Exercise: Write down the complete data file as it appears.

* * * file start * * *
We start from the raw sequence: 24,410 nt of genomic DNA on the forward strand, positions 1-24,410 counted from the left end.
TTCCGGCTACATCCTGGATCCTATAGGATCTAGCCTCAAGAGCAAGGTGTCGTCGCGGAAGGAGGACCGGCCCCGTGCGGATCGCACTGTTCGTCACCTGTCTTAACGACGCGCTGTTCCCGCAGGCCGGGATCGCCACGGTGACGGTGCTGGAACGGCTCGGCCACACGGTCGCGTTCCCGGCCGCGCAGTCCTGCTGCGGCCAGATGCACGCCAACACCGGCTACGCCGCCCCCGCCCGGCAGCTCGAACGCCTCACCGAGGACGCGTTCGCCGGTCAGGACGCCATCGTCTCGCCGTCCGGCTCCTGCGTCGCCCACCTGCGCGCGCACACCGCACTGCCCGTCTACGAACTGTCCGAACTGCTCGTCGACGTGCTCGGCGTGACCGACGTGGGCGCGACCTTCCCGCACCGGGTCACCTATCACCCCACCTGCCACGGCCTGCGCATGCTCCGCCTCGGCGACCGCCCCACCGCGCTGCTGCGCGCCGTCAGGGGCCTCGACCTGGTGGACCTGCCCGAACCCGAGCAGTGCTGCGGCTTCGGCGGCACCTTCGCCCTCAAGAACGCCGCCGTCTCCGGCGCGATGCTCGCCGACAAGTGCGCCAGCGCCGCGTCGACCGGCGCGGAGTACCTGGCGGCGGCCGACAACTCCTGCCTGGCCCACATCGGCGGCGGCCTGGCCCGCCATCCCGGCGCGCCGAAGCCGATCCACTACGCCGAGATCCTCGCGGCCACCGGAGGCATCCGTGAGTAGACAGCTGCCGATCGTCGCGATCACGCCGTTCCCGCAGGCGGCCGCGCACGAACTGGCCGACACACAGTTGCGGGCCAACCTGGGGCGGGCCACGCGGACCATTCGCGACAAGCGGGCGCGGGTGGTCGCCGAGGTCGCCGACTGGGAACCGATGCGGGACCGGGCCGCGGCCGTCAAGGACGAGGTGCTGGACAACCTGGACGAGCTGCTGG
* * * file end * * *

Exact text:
We start from the raw sequence: 24,410 nt of genomic DNA on the forward strand, positions 1-24,410 counted from the left end.
TTCCGGCTACATCCTGGATCCTATAGGATCTAGCCTCAAGAGCAAGGTGTCGTCGCGGAAGGAGGACCGGCCCCGTGCGGATCGCACTGTTCGTCACCTGTCTTAACGACGCGCTGTTCCCGCAGGCCGGGATCGCCACGGTGACGGTGCTGGAACGGCTCGGCCACACGGTCGCGTTCCCGGCCGCGCAGTCCTGCTGCGGCCAGATGCACGCCAACACCGGCTACGCCGCCCCCGCCCGGCAGCTCGAACGCCTCACCGAGGACGCGTTCGCCGGTCAGGACGCCATCGTCTCGCCGTCCGGCTCCTGCGTCGCCCACCTGCGCGCGCACACCGCACTGCCCGTCTACGAACTGTCCGAACTGCTCGTCGACGTGCTCGGCGTGACCGACGTGGGCGCGACCTTCCCGCACCGGGTCACCTATCACCCCACCTGCCACGGCCTGCGCATGCTCCGCCTCGGCGACCGCCCCACCGCGCTGCTGCGCGCCGTCAGGGGCCTCGACCTGGTGGACCTGCCCGAACCCGAGCAGTGCTGCGGCTTCGGCGGCACCTTCGCCCTCAAGAACGCCGCCGTCTCCGGCGCGATGCTCGCCGACAAGTGCGCCAGCGCCGCGTCGACCGGCGCGGAGTACCTGGCGGCGGCCGACAACTCCTGCCTGGCCCACATCGGCGGCGGCCTGGCCCGCCATCCCGGCGCGCCGAAGCCGATCCACTACGCCGAGATCCTCGCGGCCACCGGAGGCATCCGTGAGTAGACAGCTGCCGATCGTCGCGATCACGCCGTTCCCGCAGGCGGCCGCGCACGAACTGGCCGACACACAGTTGCGGGCCAACCTGGGGCGGGCCACGCGGACCATTCGCGACAAGCGGGCGCGGGTGGTCGCCGAGGTCGCCGACTGGGAACCGATGCGGGACCGGGCCGCGGCCGTCAAGGACGAGGTGCTGGACAACCTGGACGAGCTGCTGG